Because the reissue was not made from the same production run as the OG or the first reissue, there are some subtle differences. The charcoal gray throughout the body is perfection this time around. I never really noticed it until comparing all three versions together, but the OG has weird blue highlights in areas around the thighs and arms. The first reissue eliminates the blues on the main body, but introduces blue shading at the base of the dorsal spines. The dorsal spines have hardly any dry brushing effects compared to the previous releases, but  the coloration is very well blended. Some may say that it loses sharp detail, but to me this looks more natural. As mentioned before, the first reissue had a slight blue shading effect at the base of the dorsal spines which has been done away with for this release. The paint for the teeth is okay. There are spots that are missing some coats, but overall it's typically what's expected at this point. Not horrible, but could have been better. The paint on the nails of the hands and feet is a little darker compared to the first reissue, but not as dark as the OG's. I'd say that it's a healthy blend of light and dark this time around. Doesn't look bad at all.



Lastly, did they fix the eyes this time around? If you weren't aware, the OG used decals for the eyes and while they looked really good, eye wonkyness was abundant across the board. It was changed up for the first reissue which uses digital paint for eyes. The end result had consumers voicing that the decal system was far superior. The first reissue's eye paint was widely criticized for having bland and pixelated coloration, with the pupils being to far up into the head, and in some cases not even visible. That said, I am happy to report that the eye coloration has significantly improved this time around. The pupil is visible and in the position that it's advertised to be in. There's also a thin white line of paint that separates the pupil from the iris which adds extra detail. Overall, I'm really relieved that this has been improved, but also can't help but feel a little sad that it took three tries to get the eyes to a satisfactory state. Regarding paint application, these are the only significant changes I noticed. Anything I haven't specifically stated here is largly the same across all releases. That being said, the paint application for this version is the best of the three. If you want to see more about the paint application on the OG, please refer to the 2018 release review.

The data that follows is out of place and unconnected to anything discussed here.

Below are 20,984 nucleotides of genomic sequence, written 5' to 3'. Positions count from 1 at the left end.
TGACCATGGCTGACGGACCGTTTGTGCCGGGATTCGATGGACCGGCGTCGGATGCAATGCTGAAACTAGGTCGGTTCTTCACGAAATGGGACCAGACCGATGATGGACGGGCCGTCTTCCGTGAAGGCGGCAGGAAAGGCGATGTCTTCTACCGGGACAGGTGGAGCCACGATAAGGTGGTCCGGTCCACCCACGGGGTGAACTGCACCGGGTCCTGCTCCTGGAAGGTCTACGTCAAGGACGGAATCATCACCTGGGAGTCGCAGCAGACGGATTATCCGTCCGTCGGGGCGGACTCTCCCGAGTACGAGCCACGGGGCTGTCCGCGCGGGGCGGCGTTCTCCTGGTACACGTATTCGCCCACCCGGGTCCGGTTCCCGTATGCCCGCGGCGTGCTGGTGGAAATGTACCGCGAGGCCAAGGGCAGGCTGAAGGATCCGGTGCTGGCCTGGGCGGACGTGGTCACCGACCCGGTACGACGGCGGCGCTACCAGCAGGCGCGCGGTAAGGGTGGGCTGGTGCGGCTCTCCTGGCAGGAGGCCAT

The reissue does not come with any accessories. So please enjoy this action packed scene with S.H.MonsterArts Kiryu (2002)!





If I had to choose between the the three, the 2nd reissue is the better representation. Godzilla (2002) is an fantastic figure that every S.H.MonsterArts collector should own. The articulation engineering is on point with tighter joint tolerance and the paint application is nearly perfected. How to tell the difference between releases? The OG box has a Red Bandai Logo and the the first reissue has Blue Bandai Logo. This versions box will have the BANDAI NAMCO logo in the top right corner as well as the GODZILLA AGAINST MECHAGODZILLA logo in the top left corner. Additionally the front of the boxes have a gold sticker that indicate which release year they're from: 2018, 2020, and 2023. If you don't have the box in hand, you can further verify by checking the copyright info under the left foot. 2 DOTS mean it's the 2nd Reissue. 3 DOTS mean it's the 1st Reissue. 4 DOTS mean it's the OG.


Please enjoy the comparison view below. The complete image gallery of this review can be found in the SHOWCASE GALLERY.


OG (Left) vs. 1st Reissue (Middle) vs. 2nd Reissue (Right/Bottom)